I don’t usually watch Hallmark movies. I think it’s because, regardless of the quality of the acting or production, I have a tendency to completely immerse myself into the circumstances and psyches of the characters.
Yeah, I know. I think too much and am too egocentric. It’s a problem.
“Finding a Family” is based on the true story of Alex Chivescue and his mom, Ileana Nistor. The part of the story that makes it Hallmark worthy is the fact he initiated his own search for a foster family in order to maintain academic stability and achieve his dream of attending Harvard.
The supporting facts that make it such a memorable story are that his mom is a Romanian immigrant who wound up a divorced single mom who, earned her PhD, and learned six languages.
Their tragedy is that a car accident triggered bi-polar depression and they were alone without family or community supports and she became unstable, neglectful and abusive at times. They wound up on the big roller coaster of inadequate mental health supports and services at odds with the child protective services system.
Watching this was very, very painful in so many ways.
Obviously, I identified with Ileana. Kim Delaney’s portrayal of verbal anger, hair trigger rage, overwhelming depression, and medicated fugue and frustration, complete with devastated remorse over her actions toward her child, hit me at the deepest levels.
Watching her shame-faced approach and meeting with him and his new family stripped me raw as I contemplated my son’s wedding with his adopted dad officiating.
I know I have done those very things, to varying degrees, with all of my children. Yes, even dear little Luna has been subjected to mommy not being able to force herself out of bed and snarls of overwhelmed and exhausted frustration.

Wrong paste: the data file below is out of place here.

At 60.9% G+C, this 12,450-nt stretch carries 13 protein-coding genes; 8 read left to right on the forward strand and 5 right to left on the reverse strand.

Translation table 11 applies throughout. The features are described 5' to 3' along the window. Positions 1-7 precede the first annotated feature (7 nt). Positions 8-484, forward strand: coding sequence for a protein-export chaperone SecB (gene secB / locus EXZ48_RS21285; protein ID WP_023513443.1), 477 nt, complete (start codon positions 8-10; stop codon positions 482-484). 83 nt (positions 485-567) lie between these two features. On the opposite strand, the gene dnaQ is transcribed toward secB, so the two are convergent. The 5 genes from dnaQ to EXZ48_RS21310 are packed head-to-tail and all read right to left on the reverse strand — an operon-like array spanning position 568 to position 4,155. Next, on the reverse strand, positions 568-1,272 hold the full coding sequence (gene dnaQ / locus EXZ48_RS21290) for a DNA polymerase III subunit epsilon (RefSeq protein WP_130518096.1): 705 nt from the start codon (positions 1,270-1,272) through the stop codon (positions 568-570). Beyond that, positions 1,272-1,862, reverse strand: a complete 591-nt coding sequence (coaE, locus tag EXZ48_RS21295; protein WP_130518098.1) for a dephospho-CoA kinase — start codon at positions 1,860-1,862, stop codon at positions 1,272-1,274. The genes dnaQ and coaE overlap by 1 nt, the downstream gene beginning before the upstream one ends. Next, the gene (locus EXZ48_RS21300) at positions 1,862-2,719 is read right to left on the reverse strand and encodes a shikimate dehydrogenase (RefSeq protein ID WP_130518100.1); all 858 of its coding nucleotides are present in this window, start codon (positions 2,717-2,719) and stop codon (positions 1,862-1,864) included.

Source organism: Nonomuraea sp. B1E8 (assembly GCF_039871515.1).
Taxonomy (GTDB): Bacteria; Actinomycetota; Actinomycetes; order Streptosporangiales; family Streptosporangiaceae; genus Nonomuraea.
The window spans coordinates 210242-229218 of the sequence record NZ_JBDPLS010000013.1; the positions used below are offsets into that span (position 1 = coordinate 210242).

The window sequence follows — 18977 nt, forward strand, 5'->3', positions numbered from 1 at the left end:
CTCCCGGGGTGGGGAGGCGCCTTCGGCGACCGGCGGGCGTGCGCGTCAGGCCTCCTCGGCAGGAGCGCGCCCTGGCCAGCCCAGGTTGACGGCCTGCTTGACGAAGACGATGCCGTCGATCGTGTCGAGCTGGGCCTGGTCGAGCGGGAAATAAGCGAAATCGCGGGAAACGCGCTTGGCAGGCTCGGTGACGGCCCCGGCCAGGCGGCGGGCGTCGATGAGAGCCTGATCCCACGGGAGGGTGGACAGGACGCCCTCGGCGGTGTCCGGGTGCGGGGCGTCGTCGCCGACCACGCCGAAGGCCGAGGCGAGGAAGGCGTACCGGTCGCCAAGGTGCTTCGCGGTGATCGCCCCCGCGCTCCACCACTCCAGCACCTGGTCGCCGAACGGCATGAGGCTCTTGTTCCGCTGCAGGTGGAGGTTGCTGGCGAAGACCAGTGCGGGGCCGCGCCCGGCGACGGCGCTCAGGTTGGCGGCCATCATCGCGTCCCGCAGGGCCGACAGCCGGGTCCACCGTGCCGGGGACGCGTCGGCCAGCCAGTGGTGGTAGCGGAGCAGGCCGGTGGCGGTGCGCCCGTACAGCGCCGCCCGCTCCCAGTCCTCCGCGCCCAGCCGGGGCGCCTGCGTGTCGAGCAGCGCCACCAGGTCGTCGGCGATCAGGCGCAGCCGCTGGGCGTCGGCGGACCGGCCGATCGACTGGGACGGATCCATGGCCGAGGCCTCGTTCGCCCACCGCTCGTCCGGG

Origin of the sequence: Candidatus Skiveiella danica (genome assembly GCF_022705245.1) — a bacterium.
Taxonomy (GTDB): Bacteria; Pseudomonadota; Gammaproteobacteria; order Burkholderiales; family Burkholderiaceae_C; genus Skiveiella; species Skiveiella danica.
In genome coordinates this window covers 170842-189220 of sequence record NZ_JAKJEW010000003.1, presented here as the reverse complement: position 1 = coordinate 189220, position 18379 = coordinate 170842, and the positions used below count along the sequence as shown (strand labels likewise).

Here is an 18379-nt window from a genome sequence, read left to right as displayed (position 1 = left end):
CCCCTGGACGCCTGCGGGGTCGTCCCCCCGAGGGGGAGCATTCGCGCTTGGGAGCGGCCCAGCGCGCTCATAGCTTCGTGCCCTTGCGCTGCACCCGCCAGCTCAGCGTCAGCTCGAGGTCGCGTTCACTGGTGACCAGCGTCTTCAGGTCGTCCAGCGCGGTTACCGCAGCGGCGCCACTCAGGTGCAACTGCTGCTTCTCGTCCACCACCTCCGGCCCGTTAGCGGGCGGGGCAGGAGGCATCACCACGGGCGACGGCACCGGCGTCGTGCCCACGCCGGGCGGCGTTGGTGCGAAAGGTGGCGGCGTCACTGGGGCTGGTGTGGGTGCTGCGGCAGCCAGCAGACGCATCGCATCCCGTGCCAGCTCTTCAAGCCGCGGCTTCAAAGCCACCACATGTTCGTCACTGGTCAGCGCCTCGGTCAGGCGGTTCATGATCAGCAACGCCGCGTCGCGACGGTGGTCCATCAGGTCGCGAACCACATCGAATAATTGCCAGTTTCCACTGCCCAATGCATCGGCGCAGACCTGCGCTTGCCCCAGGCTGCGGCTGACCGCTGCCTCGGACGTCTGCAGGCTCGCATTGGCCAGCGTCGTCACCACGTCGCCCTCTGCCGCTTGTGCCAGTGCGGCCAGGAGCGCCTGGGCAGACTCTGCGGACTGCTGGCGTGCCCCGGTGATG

Thankfully, I’ve learned better how to prepare and cope. I try to make sure there are nutritious and vitamin rich things on hand, like Odwalla bars, cheese sticks, Ovaltine to make chocolate milk, and her favorite clementine oranges.
On days I can’t drag myself out of bed, I put edutainment television on and she brings her toys onto the bed, or uses the bed as her personal gym, and the sits pressed up against me. I make sure to hug her, tickle her, and hold her even when being touched or interacting is the last thing I feel like doing.
When the snarling rage turns into a loud and mean tone of voice and she has hurt feelings, she gets to give herself space by running to her room and closing the door. I call her out a few minutes later and we talk about her feelings and what happened while I hold her on my lap and listen to her tell me how mean I was and that she didn’t like what I did. If it was triggered by behavior that she needs to learn differently, I try to focus on the behavior. If my behavior was out of line, I do apologize.
I wasn’t capable of making these kinds of choices with my oldest two during my worst times. I tell myself they didn’t have it as bad as Alex had it because I was never quite as bad off as Ileana.
It’s a lie.
I may never have had the diagnosis she did, but I am realizing that everything they showed her doing was a reflection of what my children got from the combination of me and Keith.
It was shattering to see those effects from an observer’s viewpoint. At least it was for me because I identified with Alex’s character as much as Ileana’s. I saw myself and my son, certainly. However, I also saw myself and my mom. Not only that, I also saw myself with my uncle and my maternal grandmother.